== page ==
In front of the backdrop of a breathtaking panoramic view of mountains to the east, the Owen High School boys tennis team is volleying back and forth and working on techniques to stay competitive in the Western Highlands Conference.
It’s a scene that is becoming quite familiar to the young team and one that is likely to become even more so in the future, as practice is the only way to improve for a team with only one player returning with significant experience from last year’s team. But this year, co-coach Chuck Robinson has reinforcements and a plan to accelerate the transition to a younger roster.
Robinson welcomed Chris Barcklow into the mix this season as a co-coach of the Warhorses. Barcklow, in his first year coaching the girls Warlassies tennis team, has a long resume in the sport regionally.
“I brought on Chris, who in my opinion is one of the top skills and drills coaches in Western North Carolina,” Robinson said. “He’s teaching them the game, especially the young players, so we can have them out there competing this year.”
The young Warhorses did in fact get off to a good start to this season.
They played Erwin to a 3-3 tie through six singles matches before weather forced the match to be postponed.
Days later Owen went to Enka and lost 6-3, winning all three doubles matches to close out the contest.
The Warhorses dominated Avery in their first conference match, 9-0, days after suffering a 9-0 loss at the hands of North Buncombe, which Robinson considers to be one of the top teams in the county.
“We looked good against Avery,” Robinson said of Owen’s conference opener. “The final score showed 9-0, but almost every one of those matches was close. The number 3 seed matchup finished 10-8, and that went back and forth for quite some time.”
Typically playing in the third-seeded position for Owen is sophomore Sean Douglas, who was on the team last season and played in a limited role. After losing players like Bobby Frith and Miles Lally to graduation, Robinson encouraged the younger players on the roster to improve throughout the off season. They responded.
“We encourage them to go to Cheshire and take clinics with the pro, Bo Webb, to prepare for the season,” Robinson said. “They do clinics there on the weekends and sometimes during the week, and there are several of them doing that and trying to get better. Then you add that to our practices here once the season gets going, and a lot of them are making big improvements quickly.”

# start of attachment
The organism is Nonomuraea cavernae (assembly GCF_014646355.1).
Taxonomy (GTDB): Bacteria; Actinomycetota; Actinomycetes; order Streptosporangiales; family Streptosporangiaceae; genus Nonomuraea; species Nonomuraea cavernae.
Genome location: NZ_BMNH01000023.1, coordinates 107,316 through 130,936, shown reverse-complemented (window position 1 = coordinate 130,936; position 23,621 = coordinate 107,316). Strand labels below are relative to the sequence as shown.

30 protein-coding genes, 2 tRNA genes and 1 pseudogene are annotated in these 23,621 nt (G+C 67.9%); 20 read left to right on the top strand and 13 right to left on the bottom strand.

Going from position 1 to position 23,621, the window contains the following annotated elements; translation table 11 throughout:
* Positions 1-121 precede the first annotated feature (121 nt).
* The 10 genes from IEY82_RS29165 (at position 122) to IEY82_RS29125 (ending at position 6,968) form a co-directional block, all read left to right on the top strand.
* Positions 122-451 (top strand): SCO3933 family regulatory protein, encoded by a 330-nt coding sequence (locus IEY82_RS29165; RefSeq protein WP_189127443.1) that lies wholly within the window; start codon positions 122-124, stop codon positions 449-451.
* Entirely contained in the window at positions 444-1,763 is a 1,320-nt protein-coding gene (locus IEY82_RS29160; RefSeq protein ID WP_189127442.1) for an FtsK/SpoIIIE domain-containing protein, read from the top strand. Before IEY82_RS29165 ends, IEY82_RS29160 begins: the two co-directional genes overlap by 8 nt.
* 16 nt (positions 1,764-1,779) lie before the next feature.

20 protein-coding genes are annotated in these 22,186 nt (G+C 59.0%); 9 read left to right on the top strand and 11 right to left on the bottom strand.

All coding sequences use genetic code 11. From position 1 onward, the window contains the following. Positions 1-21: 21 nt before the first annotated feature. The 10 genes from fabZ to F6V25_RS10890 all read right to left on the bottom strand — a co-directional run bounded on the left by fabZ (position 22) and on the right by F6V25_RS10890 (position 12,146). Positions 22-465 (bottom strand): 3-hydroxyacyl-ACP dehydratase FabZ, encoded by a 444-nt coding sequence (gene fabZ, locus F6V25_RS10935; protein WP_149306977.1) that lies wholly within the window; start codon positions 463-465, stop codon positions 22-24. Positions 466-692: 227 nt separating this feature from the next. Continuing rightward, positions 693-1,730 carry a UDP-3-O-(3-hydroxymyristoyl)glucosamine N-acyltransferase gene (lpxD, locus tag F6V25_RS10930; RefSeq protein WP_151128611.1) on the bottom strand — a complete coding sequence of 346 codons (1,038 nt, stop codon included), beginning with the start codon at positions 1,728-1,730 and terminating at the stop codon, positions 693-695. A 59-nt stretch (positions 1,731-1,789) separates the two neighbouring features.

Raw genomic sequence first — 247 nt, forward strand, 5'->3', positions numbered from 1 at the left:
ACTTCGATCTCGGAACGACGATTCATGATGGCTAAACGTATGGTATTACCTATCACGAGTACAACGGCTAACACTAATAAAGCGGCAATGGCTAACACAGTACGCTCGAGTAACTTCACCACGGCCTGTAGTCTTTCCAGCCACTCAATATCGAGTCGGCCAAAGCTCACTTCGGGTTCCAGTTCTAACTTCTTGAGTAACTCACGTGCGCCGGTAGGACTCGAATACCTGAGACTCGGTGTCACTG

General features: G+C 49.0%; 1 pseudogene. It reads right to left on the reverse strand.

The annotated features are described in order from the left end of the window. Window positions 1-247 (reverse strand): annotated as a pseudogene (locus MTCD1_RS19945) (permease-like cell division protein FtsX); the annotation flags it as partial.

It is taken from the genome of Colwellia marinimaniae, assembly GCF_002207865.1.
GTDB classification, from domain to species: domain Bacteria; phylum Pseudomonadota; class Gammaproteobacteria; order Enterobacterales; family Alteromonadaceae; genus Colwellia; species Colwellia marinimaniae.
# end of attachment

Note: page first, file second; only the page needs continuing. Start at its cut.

Among the players making a leap to a higher seed this year is junior James Murray, who is playing as the team’s number 1 seed after spending last year in the third slot.
“We’ve seen a lot of growth from James this year,” Robinson said. “In addition to being our top-seeded player, he’s also the vocal leader of the team. He’s the one getting them organized and warming up before matches and practice. And he has welcomed the responsibility.”
Murray has also helped the team grow in size. Robinson said he was instrumental in recruiting many of his fellow soccer players to play tennis this season, a development that adds another competitive element to team practices.
“I think you have to have that competitive team sports mentality to really improve in tennis too,” said Robinson, who also coaches the Owen boy’s basketball team. “As the season goes on, seeds one through three usually kind of set themselves, but four, five and six change often, depending on how players perform in practice. So that competitive drive is important.”
Determination to improve is necessary because of the length of the season, according to Robinson.
“Tennis is one of the shortest seasons,” he said. “From beginning to end, you’re only talking about around six weeks, so we really like to get these guys in here ready to go when the season starts.”
With players on the team continuing to push each other to improve, Robinson expects for his team to remain competitive in the conference this year, even as they look toward what could be a big future.
“We’ll be contenders this year,” Robinson said. “I think we’ll be back on top next year and the next and the next.”